Minute of DVA meeting of March 2019

Minute of DVA meeting of March 2019

DIRLETON VILLAGE ASSOCIATION
Minute of Meeting of 14th March 2019
Present: R. Gardner (Chair); C. Hamer (Minute Secretary); D. Carter; J. Finlay; F. Dingwall; K. & S. Cornwell; M. McNie; M. Barker; D. Tait; J. Oliver; N & N. Bruce; W. & S. Bain; R. White; D. & S. Holloway; S. Stephen; G. Robertson; Mr and Mrs Girma; C. & L. Goodman; R Baldrock; M. Mabon; C. Drysdale; E. Sutherland; B. Nimmo; W Anderson; D. & P. McDonald; S. & N. Steel; R. Wilkins; S. Finlayson; C. Huish; M. & D. Coutts; P. & L. Burnet; B. Ford; E. Douglas-Hamilton; Peter Kimber.
Presentation by Isabel (Issy) Anderson: Issy is a long-standing member of North Berwick Community First Responders. She explained the Face, Arms, Speech, Time assessment for victims of a stroke and the Chain of Survival procedure to improve the outcome of an out of hospital cardiac arrest:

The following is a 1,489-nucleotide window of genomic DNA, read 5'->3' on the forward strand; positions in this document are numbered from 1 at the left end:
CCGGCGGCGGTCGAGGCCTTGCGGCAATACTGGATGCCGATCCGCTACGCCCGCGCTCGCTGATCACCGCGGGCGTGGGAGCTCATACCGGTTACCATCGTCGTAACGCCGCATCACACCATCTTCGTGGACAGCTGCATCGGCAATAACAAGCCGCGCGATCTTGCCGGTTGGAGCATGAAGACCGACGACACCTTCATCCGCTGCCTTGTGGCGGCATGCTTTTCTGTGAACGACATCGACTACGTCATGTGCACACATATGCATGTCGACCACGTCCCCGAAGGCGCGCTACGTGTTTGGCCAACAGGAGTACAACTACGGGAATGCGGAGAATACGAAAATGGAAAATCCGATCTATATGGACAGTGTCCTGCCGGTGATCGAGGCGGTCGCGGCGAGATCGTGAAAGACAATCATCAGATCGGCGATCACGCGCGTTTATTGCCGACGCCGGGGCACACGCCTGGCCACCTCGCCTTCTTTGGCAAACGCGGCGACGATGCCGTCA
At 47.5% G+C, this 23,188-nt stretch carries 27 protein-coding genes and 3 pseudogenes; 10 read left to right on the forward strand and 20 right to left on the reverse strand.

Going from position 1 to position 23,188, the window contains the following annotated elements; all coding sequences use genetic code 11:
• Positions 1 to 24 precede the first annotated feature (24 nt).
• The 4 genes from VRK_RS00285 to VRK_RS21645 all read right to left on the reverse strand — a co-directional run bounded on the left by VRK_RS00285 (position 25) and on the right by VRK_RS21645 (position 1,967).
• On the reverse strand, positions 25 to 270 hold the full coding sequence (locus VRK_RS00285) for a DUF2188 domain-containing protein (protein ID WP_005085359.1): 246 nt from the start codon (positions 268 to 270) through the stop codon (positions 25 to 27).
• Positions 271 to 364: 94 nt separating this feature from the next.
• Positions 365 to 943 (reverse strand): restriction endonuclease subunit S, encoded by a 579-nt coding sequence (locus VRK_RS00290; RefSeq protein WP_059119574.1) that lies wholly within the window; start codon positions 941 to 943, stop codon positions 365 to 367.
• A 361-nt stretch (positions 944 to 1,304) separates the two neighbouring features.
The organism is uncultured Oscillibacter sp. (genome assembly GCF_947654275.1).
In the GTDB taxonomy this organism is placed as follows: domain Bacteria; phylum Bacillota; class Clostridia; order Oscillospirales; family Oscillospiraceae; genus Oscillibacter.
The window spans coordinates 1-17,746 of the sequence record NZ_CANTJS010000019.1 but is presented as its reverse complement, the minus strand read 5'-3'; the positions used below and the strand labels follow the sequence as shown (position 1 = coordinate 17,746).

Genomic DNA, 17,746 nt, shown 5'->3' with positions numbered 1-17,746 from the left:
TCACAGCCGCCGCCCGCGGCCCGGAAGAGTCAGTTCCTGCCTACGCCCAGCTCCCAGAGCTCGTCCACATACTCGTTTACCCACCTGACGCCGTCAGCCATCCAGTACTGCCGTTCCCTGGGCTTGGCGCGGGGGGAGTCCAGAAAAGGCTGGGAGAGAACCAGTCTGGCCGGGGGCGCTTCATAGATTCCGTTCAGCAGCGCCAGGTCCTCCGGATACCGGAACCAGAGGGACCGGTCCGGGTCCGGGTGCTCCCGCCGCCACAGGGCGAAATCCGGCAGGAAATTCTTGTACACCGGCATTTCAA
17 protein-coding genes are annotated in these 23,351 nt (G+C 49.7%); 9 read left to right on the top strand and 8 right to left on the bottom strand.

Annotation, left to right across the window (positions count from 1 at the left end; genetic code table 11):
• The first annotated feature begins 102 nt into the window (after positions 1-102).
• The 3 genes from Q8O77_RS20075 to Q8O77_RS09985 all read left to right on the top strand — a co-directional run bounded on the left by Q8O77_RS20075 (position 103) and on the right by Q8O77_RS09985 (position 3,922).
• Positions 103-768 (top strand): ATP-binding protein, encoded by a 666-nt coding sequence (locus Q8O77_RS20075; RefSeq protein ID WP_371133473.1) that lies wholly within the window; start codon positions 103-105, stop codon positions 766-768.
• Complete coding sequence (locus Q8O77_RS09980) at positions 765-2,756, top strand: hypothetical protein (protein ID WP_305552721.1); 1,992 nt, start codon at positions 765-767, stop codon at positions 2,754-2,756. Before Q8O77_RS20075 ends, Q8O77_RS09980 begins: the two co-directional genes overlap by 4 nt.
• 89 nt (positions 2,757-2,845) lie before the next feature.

i. Early recognition and call an ambulance.
ii. Provide effective CPR. Training courses provided by British Heart Foundation and Heart Start.
iii. Early defibrillation. To improve your chances of the first responder and SAS finding you make your house as distinctive as possible – have a clear house number or name plate preferably lit, turn on lights and open front door.
iv. Scottish Ambulance Service in-situ treatment and transport to hospital.
Heart Start would like to achieve one trained person per household.
RG thanked Izzy for coming along to give a very useful and informative talk.
1. Apologies: S. Low (Treasurer) T. Drysdale; A. Orr; F. McClintock; M. Hickey; J. & C. Lindsay
RG announced that Anne Orr is to stand down from the committee to concentrate on Dirleton Good Neighbours (DGN). Volunteer required to take over website management.
2. Approval of the Minute of January Meeting: FD pointed out an error in the cost of hanging baskets. They have increased to £30 + VAT. Otherwise accepted as correct and CH to amend.
3. Matters Arising: None, all addressed below.